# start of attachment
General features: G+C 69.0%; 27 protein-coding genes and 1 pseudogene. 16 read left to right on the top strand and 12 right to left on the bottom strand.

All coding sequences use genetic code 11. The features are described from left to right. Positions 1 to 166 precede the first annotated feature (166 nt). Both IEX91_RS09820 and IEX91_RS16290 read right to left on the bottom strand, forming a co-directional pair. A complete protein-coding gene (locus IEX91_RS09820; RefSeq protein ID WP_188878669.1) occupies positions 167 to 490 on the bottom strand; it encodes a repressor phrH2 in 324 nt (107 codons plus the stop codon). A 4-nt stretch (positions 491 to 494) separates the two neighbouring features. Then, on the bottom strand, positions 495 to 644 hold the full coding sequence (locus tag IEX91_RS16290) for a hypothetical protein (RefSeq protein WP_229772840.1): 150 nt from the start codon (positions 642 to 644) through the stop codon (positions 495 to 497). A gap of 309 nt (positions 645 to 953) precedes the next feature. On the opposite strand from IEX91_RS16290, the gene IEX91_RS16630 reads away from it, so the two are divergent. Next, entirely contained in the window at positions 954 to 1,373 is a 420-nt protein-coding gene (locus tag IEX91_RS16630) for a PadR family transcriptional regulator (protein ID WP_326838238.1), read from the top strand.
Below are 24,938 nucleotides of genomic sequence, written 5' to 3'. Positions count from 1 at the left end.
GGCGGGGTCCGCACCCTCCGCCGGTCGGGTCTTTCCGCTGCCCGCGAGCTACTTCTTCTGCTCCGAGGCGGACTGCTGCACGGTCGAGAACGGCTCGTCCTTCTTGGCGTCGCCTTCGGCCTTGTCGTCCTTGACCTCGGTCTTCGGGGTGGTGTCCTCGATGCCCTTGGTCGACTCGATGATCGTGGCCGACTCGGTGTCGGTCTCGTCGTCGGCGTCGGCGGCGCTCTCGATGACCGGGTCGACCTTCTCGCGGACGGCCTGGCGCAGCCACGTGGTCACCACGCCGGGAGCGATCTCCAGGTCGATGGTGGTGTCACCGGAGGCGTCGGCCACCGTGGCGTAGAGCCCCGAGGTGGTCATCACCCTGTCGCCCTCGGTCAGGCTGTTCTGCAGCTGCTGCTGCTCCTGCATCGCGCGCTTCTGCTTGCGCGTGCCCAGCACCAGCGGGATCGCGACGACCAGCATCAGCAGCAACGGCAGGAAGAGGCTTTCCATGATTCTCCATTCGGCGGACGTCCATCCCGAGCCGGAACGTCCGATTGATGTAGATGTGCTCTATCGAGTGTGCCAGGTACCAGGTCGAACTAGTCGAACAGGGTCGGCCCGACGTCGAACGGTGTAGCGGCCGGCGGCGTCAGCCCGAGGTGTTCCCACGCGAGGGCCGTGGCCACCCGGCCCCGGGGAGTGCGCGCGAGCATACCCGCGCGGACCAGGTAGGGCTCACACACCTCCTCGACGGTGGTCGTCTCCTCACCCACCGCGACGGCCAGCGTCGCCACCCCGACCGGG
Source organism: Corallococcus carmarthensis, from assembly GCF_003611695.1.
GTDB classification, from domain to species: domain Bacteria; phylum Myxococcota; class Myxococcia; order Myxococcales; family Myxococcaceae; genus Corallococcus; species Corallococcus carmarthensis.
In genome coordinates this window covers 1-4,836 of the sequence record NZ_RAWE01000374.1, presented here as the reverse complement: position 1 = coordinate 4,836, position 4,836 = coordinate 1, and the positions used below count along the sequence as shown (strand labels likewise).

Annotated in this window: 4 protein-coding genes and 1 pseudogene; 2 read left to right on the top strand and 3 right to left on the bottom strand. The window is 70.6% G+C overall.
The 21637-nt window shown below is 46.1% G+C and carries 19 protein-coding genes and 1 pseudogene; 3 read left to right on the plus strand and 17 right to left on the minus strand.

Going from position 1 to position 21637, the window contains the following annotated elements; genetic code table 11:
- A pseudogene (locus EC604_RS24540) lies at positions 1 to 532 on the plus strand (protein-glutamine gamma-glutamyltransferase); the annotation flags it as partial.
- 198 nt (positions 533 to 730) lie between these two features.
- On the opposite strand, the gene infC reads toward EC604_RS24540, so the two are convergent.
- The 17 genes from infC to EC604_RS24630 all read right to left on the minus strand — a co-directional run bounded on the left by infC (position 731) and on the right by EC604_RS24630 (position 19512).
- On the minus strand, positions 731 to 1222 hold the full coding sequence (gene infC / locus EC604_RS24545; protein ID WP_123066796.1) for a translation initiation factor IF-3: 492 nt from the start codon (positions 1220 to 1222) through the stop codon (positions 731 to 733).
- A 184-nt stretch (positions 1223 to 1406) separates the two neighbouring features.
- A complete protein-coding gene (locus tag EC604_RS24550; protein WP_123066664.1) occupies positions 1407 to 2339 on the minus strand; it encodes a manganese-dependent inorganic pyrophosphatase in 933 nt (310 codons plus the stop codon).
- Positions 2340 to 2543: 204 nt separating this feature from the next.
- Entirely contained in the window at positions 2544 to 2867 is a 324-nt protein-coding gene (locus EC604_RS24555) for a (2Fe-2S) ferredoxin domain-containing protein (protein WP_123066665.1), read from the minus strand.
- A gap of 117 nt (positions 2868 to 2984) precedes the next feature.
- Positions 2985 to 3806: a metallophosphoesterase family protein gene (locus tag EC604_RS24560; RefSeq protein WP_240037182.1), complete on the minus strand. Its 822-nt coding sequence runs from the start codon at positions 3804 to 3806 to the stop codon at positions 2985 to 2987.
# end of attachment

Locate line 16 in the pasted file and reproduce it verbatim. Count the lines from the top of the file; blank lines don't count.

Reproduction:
- A 184-nt stretch (positions 1223 to 1406) separates the two neighbouring features.